I’m here, climbing these steps in the gym. Kind of wishing I hadn’t set myself up at such a high speed. I’m already tired. I’m trying to act like I’m not actually dying, huffing and puffing up another flight toward that 200 calorie mark.

 

I come here to feel good. To release stress. But I find myself even more stressed. I look to the person to my right. She’s going faster, she’s been here for 20 minutes, I’ve been here for four and I’m exhausted. I scroll through Instagram while I stretch and I see one fitness model or “in shape” woman after another, working out harder, longer, and better.

 

She’s got a bigger butt, leaner legs, probably a thigh gap too. Probably because she’s more determined. She’s better at this kind of thing. I’m not as good.

 

I go straight to the leg machines. If I have a nicer butt, toner legs people will notice. And sometimes they do. But then I wonder if that’s the attention I should be looking for.

 

Media today has a cruel way of setting an example for young women. How many times a day do women come upon Victoria Secret ads, dieting and exercise apps or simply commercials that advocate a certain body type or appearance? The answer is: a number larger than we realize.

 

These are not random; companies have access to information on what you are searching regularly. Once they have this, the company strategically places women, displaying their products to pop up on the screen. Women that are just under six feet tall, have slim long legs, flawless skin and a body women wish they could have. Flat stomachs, thigh gaps, zero fat. Without a second thought, people are attracted to this and strive to be this.

 

Many don’t understand this image is usually tampered with; Photoshop is an effective tool when used for the right reasons. When anyone can rearrange and transform faces and bodies, how do you ever know what is real? Too many women don’t even question this, assuming this figure is something they should acquire as well. Little do they know, it is physically impossible to achieve…naturally.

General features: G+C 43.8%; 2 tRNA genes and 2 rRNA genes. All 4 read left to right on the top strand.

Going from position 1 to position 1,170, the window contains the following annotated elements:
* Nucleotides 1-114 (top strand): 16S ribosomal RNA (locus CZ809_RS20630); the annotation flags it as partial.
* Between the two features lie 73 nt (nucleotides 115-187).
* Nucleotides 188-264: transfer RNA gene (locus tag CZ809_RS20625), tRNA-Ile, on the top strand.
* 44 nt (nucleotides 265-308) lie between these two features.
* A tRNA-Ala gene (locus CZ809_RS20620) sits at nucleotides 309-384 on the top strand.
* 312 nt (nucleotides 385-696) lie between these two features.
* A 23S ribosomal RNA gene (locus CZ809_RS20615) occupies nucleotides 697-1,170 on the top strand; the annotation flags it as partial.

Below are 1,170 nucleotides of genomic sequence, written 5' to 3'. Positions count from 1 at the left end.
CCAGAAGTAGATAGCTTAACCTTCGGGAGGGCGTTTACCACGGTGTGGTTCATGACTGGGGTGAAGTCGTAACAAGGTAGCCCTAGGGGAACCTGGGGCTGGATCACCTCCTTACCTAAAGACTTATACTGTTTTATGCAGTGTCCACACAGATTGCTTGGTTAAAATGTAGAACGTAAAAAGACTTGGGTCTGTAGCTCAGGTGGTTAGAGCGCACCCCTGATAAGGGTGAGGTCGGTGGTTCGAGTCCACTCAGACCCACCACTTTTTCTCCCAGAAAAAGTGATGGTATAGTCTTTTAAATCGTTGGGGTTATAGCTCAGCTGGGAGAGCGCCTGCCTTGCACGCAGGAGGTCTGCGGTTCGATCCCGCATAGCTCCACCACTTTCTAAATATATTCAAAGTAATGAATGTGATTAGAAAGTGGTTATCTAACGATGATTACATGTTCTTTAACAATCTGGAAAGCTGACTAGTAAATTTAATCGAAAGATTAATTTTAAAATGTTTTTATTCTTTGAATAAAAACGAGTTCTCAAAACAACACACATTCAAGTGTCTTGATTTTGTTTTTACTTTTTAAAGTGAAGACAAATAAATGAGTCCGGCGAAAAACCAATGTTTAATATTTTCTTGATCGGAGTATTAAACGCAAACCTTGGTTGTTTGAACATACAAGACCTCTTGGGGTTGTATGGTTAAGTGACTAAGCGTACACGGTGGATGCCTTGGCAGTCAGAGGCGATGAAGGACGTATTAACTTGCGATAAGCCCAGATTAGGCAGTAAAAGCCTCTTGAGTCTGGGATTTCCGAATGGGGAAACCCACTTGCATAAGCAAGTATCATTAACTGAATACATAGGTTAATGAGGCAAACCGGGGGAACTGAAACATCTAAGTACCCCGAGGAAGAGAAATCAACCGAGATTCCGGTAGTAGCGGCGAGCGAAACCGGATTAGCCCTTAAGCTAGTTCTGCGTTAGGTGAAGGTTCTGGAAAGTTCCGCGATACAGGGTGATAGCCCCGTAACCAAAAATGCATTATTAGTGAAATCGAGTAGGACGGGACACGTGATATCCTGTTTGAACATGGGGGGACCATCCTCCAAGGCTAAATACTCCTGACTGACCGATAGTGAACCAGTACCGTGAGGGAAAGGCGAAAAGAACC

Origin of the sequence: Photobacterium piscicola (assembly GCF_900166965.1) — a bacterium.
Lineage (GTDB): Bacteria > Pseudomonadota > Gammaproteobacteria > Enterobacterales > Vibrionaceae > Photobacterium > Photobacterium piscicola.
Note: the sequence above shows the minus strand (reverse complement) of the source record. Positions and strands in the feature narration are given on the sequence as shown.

The number of apps out there that allow anybody to touchup and filter photos is astonishing. There are tools to get rid of blemishes of any kind, to change the color of your eyes, make your nose look smaller or your teeth whiter among hundreds of other options. What is this teaching women today? Suddenly it’s okay and expected to change your body? The only way to have this perfect figure is to starve yourself or over exercise, and then get online and shift and shape the rest?

 

“So God created mankind in his own image; in his own image God created them; he created them male and female.” Genesis 1:27. There is proof in the very first chapter of the Bible who we were made after. By going along with this “trend”, especially being involved ourselves, are we not mocking God? Saying, “My body isn’t good enough,” then, turning to unnatural ways to attempt to fix it.

 

Later in 1 Corinthians 3:16 we are asked an important question, “Don’t you know that you yourselves are God’s temple and that God’s Spirit dwells in your midst?” If our bodies are considered a temple, we should desire to take care of it in a healthy and appropriate way.

 

What happened that made society believe it’s okay to have standards and expectations for women that are unreachable? More importantly, what do we do to end these unrealistic ideals?

 

First, we break the mold ourselves. Easier said than done, however, starting with our own bodies and understanding that each piece was masterly put together by God Himself is a place to begin. Only then, can we reach out to those women around us who are not aware of the truth that God created them in His likeness for a reason. Harming and changing our bodies just because we idolize women who look “better” is not only hurting ourselves, but our Creator as well.

 

Aubree DeVisser is a professional writing major and public relations minor at Taylor University. Home sweet home is Holland, Michigan where she plans to live out her life blogging, writing nonfiction, and handling social media accounts for small, local businesses. She has a blog you should check out called searching 4 something more. You can follow Aubree on Twitter, Facebook, or Instagram.

 

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1 Response

  1. Women, quit beating yourselves up over this. You, collectively, are beautiful.
    Also, think of it this way:
    Do you, individually, find only one very specific type of guy attractive? Or, do you find a range of types attractive?
    Are you, socially among yourselves, in absolute 100 percent agreement over only one particular type of guy being attractive? Or, do you often find that one woman’s “oh, wow!” is another woman’s “meh.”
    I’m guessing the latter in both cases.
    And guess what, it’s the same for us guys.

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